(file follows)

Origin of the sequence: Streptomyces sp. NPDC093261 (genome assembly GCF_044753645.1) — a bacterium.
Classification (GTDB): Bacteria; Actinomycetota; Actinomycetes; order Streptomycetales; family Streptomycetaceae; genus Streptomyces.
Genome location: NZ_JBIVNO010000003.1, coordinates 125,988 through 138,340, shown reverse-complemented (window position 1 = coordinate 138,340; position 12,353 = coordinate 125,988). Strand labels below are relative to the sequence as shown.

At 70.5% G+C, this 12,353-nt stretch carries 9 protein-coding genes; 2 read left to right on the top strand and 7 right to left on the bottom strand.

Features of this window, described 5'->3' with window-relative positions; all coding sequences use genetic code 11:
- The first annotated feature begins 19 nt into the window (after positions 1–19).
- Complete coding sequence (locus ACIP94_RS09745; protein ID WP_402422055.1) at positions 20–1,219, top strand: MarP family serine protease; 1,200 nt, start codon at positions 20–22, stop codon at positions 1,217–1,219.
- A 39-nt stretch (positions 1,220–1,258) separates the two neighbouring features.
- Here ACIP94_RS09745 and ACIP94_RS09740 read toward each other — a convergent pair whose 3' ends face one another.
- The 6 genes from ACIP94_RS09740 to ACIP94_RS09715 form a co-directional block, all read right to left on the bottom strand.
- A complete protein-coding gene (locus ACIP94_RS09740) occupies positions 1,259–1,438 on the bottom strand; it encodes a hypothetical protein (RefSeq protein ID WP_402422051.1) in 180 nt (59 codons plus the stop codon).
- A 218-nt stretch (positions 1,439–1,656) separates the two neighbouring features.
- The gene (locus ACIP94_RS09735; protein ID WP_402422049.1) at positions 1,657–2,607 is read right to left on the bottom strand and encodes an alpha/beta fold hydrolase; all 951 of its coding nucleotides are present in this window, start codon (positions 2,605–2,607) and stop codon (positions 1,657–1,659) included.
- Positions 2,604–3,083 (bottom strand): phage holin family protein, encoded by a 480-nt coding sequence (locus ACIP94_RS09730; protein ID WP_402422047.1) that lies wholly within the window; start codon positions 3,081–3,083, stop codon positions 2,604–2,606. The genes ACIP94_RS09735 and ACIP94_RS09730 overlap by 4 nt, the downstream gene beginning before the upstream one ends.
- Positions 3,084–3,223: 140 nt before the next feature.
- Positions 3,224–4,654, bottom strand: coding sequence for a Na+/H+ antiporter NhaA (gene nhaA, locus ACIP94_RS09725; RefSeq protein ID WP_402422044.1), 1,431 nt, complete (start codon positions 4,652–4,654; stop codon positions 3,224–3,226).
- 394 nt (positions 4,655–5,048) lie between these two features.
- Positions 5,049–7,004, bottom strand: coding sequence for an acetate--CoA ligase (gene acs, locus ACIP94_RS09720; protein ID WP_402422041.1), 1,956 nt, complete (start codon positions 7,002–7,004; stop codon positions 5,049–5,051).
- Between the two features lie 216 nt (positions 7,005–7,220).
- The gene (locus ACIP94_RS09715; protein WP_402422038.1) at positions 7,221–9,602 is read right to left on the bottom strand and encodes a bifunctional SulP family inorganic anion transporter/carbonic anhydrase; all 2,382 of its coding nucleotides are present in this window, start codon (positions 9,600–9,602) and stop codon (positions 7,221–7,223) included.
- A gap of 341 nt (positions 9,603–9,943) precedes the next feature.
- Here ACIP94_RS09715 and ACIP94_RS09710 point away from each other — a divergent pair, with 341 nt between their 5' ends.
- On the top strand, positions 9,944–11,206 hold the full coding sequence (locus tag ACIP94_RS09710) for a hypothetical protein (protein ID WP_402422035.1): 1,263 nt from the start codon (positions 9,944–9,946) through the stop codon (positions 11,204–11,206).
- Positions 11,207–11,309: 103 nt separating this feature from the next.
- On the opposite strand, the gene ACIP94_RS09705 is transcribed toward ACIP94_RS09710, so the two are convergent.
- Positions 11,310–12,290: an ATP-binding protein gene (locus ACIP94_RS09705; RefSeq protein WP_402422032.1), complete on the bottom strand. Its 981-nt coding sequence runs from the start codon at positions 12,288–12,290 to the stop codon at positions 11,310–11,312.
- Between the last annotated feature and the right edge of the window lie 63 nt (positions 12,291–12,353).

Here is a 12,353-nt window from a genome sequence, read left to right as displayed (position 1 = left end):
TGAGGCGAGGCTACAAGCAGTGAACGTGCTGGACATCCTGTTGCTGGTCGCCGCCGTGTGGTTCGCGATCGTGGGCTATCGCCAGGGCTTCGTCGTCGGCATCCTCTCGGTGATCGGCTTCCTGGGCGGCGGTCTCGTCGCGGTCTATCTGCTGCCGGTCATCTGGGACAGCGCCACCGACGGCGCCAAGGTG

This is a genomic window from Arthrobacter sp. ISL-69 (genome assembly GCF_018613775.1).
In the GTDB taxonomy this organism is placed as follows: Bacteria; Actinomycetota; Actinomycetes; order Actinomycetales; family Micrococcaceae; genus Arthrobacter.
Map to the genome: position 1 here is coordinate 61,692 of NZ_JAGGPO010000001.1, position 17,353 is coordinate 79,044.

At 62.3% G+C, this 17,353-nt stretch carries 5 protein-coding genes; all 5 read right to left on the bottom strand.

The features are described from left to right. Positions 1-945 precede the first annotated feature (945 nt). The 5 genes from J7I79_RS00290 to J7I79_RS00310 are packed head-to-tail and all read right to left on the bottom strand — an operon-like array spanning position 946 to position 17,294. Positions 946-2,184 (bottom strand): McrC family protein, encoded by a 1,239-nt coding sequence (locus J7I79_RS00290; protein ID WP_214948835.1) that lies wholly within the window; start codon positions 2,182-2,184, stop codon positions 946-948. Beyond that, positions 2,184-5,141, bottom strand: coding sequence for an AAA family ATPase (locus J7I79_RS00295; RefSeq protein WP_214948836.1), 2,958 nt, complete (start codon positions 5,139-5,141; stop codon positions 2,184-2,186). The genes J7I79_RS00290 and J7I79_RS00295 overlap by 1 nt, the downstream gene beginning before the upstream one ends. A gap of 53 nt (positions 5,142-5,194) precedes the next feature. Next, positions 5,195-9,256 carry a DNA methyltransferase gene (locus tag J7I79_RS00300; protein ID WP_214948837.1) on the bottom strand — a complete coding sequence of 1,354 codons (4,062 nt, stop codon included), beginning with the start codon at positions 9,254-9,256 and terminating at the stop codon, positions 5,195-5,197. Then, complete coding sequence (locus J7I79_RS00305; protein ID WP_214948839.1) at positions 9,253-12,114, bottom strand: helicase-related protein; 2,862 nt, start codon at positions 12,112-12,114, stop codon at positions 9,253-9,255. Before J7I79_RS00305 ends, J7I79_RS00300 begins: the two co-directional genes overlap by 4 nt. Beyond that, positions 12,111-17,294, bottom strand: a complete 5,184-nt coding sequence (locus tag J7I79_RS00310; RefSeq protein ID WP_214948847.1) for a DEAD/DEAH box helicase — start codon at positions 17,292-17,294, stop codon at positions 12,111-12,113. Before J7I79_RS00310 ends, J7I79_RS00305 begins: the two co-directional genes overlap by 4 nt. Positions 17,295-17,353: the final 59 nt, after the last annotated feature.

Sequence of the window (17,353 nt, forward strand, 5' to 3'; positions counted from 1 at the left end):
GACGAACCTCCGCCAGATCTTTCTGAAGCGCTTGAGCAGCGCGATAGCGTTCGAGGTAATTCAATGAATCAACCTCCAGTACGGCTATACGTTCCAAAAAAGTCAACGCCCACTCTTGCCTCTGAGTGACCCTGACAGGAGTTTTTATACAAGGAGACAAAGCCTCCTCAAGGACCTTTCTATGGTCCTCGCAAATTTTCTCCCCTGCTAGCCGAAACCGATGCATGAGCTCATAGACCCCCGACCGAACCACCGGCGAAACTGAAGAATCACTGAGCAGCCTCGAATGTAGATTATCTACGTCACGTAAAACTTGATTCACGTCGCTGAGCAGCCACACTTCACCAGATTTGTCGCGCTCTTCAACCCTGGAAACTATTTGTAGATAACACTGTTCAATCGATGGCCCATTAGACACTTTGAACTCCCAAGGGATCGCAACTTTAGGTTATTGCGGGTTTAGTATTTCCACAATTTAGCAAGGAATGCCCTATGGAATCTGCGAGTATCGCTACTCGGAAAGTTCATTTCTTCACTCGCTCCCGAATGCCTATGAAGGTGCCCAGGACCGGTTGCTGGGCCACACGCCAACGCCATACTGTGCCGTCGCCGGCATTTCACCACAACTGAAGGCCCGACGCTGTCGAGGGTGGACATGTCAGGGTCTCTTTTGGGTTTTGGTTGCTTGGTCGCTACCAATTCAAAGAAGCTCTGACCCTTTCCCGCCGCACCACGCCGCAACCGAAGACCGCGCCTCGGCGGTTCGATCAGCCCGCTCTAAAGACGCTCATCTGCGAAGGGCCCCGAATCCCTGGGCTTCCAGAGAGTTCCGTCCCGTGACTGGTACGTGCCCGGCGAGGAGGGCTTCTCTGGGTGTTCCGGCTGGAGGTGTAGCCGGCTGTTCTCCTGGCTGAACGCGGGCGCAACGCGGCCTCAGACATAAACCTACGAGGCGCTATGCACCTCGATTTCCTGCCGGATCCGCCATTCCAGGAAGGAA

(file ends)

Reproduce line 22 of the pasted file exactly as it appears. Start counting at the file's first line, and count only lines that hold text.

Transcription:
- Here ACIP94_RS09715 and ACIP94_RS09710 point away from each other — a divergent pair, with 341 nt between their 5' ends.